Man in black
Director Sidney Lumet once lampooned the “rubber ducky” school of drama: “Someone once took his rubber ducky away from him, and that’s why he’s a deranged killer.” In telling the story of singer Johnny Cash and his tumultuous reckoning with fame—including a first marriage that crashed in divorce (though a union that produced Rosanne Cash can hardly be characterized a failure); an addiction to pills; and his courtship of June Carter of country music’s legendary Carter family—Walk the Line presents Cash’s volcanic father as the rubber ducky. Robert Patrick is directed to play Ray Cash as a walking grudge who irrationally blamed 12-year-old J. R. for a sawmill accident that claimed the life of Jack, the beloved eldest son.
From Cash’s autobiographies (1975; 1997), on which screenwriters James Mangold (also the director) and Gill Dennis based their script, there’s no question that Jack’s horrible death haunted Cash. Less clear from those memoirs—but an easier dramatic pitch for film audiences—is that Cash’s crazed drive for success was an oblique attempt to warm a father’s frostbitten heart. Throughout his life Cash spoke of his father with sympathy and respect, which the years mellowed the more. And Ray Cash was backstage and later in the audience for his son’s seminal concerts at Folsom Prison (January 13, 1968)—which you would never guess from this film.
Another thing you’d never know from this film is that Cash’s mother, Carrie, exerted on her son an influence as strong as that of his father. Mangold has Shelby Lynne play this woman as a mousy cipher, cowed by her husband’s meanness. That rings false to Cash’s chronicles and, more tellingly, to his songs, which feature wise, protective mothers (“Folsom Prison Blues,” “Don’t Take Your Guns to Town”) whose twilight summons to children playing outside that it’s “Suppertime” he transmuted into a spiritual about the Lord’s heavenly banquet. Carrie’s impact on her son persisted into 2004, with Rick Rubin’s posthumous release of Cash’s American album, My Mother’s Hymn Book.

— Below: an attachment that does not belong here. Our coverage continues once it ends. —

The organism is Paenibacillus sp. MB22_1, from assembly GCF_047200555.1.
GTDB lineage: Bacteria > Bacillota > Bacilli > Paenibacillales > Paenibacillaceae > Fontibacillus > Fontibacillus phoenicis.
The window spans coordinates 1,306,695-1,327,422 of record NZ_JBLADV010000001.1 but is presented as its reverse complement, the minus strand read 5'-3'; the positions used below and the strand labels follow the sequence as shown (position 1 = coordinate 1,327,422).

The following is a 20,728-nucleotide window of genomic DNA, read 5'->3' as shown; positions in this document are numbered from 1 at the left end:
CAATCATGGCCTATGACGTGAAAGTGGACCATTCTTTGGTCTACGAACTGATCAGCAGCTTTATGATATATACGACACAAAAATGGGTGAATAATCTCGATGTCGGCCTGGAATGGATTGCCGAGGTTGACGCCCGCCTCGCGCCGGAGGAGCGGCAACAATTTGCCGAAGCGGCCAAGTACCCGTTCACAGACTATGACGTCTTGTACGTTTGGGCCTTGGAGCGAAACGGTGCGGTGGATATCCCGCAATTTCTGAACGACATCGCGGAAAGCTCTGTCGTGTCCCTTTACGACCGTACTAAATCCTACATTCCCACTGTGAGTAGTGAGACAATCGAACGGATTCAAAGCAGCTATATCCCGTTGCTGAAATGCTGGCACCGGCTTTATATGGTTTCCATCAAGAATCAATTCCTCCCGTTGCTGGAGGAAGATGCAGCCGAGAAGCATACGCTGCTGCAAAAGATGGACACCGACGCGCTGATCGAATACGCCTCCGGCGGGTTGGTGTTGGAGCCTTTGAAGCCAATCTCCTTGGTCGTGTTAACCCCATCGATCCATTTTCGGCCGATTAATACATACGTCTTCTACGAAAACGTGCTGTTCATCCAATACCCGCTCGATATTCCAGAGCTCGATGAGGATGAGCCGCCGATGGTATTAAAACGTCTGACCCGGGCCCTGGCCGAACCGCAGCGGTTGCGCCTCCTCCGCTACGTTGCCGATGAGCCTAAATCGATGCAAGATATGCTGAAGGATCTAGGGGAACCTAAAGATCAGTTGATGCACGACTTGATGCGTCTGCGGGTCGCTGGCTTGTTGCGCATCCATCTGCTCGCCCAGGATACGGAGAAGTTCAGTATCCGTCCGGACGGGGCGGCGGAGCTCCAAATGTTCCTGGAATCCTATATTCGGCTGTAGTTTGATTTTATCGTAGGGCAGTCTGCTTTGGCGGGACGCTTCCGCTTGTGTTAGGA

So we come to the most disappointing aspect of Walk the Line: its inability to deal with the deep Christian piety of either John or June. The way this movie tells it, young Cash the hell-raiser was never more than nominally religious until Carter straightened him out with tough love, a copy of Gibran’s The Prophet, and one visit to the First Baptist Church. All the real-life principals—Cash included—agree that, at his nadir, he probably would have killed himself had it not been for June’s devotion to him. Nevertheless, Cash’s own Christianity was a lot more pervasively entwined in his career than Walk the Line suggests. The audience never learns, for instance:
• That Cash left Sam Phillips’s Sun Records in 1958 for Columbia not merely for more money (which he certainly got), but also for the freedom to record long-playing albums of spirituals (1959, 1961);
• That ABC-TV’s The Johnny Cash Show consistently performed gospel—including Jimmy Davis’s “I Was There When It Happened,” which in the movie nearly provokes Phillips to give Cash a swift boot;
• That the 1968 Folsom concert, arranged by Cash’s pastor, Floyd Gressett, concluded with inmate Glen Sherley’s stunning doxology “Greystone Chapel”;
• That Cash and the Tennessee Two (eventually, Three) had given prison concerts—including gospel songs—for a full decade before that epochal concert. As Walk the Line tells it, Cash first set foot in Folsom only after he got religion in 1967.
No motion picture— and not even David McCullough’s fattest biography—can tell us everything about a public figure. But by trivializing Cash’s southern Protestant spirituality, Walk the Line simplifies its unfathomably complicated protagonist, whose bouncy rhythms, onstage courtesy, gravitas and goofiness must go unexplained and are, therefore, largely omitted.
As Cash, the capable Joaquin Phoenix has the impossible task of impersonating an original while playing boilerplate—the confused, guilt-ridden young addict. As June Carter, Reese Witherspoon draws the equally unhappy assignment of playing a concept: Moral Center, vaguely religious with Appalachian sass. So charismatic is her screen presence that she not only pulls that off but manages, with Mangold’s help, to steer the audience’s sympathy away from Cash’s perpetually pregnant though otherwise neglected first wife, Vivian Liberto (Ginnifer Goodwin). Weirdly, Viv emerges as “the other woman” in this triangle.
Cash’s son (by June), John Carter Cash, is an executive producer of Walk the Line; its associate producer is the late performer’s agent, Lou Robin. That is formidable quality control. The result is a good night at the movies. The pity is that so much material was available to make it a magnificent one. Early on, Phillips tells Cash that he won’t touch gospel with a ten-foot pole. Neither will Hollywood, where devotion to God is The Love That Dare Not Speak Its Name. The line this movie walks is strewn with clichés: abused boy saved by the love of a good woman. I can’t think of a single song in Cash’s discography that corny.